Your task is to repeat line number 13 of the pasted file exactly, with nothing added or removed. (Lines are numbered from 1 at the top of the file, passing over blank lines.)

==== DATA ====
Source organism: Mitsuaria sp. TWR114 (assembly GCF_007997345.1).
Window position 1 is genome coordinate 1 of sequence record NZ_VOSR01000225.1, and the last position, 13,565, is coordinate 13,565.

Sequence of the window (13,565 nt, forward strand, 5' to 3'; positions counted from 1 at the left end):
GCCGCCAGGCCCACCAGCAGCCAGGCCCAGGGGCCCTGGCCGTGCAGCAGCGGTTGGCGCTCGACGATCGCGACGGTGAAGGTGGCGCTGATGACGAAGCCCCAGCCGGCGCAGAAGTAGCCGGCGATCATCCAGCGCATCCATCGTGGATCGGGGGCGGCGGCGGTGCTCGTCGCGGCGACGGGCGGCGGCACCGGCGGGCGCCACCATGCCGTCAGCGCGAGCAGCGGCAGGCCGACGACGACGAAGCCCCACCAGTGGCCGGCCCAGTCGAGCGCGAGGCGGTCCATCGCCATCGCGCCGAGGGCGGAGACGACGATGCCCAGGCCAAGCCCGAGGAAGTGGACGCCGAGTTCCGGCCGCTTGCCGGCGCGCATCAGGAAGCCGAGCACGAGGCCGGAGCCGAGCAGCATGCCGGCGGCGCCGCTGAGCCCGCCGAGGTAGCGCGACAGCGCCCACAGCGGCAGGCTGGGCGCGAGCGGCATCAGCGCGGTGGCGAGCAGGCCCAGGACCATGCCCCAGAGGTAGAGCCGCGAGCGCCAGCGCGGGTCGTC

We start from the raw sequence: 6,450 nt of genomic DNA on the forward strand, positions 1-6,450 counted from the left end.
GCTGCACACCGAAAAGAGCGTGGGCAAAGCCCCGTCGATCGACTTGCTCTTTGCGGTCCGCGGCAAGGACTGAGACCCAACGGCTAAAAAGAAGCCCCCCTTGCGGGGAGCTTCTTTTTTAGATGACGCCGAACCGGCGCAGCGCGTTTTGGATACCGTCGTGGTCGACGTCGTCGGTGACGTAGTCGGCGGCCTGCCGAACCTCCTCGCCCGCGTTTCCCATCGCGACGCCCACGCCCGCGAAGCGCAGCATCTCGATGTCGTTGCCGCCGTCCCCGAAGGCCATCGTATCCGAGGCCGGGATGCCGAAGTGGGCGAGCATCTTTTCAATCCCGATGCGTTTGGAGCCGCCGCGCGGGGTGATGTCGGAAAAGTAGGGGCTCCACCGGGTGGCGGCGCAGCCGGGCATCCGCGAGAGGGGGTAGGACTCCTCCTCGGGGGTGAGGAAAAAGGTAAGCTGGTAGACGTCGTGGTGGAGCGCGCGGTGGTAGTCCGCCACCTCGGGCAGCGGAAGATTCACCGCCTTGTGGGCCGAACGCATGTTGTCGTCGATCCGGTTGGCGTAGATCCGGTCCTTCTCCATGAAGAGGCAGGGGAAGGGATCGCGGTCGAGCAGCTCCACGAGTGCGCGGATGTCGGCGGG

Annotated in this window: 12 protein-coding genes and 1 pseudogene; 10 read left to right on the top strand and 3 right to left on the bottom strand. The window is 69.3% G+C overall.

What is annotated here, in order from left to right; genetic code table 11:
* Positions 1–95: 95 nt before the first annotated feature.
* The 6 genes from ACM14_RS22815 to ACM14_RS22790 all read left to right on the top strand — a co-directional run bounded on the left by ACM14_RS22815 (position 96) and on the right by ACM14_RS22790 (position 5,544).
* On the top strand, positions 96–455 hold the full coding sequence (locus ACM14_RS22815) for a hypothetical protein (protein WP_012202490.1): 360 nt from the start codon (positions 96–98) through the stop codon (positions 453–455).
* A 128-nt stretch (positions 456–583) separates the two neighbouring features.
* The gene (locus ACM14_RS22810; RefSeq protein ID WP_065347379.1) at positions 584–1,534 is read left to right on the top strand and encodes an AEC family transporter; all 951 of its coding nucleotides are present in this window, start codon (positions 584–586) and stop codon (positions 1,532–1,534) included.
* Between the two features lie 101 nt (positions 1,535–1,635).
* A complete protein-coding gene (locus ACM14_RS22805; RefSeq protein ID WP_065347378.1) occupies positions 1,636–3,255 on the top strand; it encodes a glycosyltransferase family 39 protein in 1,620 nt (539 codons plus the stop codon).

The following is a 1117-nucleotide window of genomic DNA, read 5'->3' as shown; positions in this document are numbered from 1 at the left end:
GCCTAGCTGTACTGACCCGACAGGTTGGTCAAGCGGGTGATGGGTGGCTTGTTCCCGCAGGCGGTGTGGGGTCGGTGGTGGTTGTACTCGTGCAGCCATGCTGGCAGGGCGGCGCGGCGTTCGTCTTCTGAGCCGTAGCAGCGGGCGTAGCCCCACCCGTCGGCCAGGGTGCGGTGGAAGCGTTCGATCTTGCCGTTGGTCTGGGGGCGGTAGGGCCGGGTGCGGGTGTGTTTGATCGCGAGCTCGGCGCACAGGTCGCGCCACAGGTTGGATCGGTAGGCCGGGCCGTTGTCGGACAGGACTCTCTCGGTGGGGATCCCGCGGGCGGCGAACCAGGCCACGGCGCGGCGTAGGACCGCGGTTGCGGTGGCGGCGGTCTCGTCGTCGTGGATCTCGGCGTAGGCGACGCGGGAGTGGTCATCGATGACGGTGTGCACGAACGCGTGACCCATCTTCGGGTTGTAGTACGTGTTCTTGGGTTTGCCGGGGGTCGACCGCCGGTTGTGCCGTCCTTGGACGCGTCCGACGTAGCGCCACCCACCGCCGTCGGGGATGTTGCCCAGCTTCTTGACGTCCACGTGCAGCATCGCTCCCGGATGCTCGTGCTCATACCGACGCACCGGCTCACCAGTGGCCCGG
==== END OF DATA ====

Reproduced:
* The gene (locus ACM14_RS22810; RefSeq protein ID WP_065347379.1) at positions 584–1,534 is read left to right on the top strand and encodes an AEC family transporter; all 951 of its coding nucleotides are present in this window, start codon (positions 584–586) and stop codon (positions 1,532–1,534) included.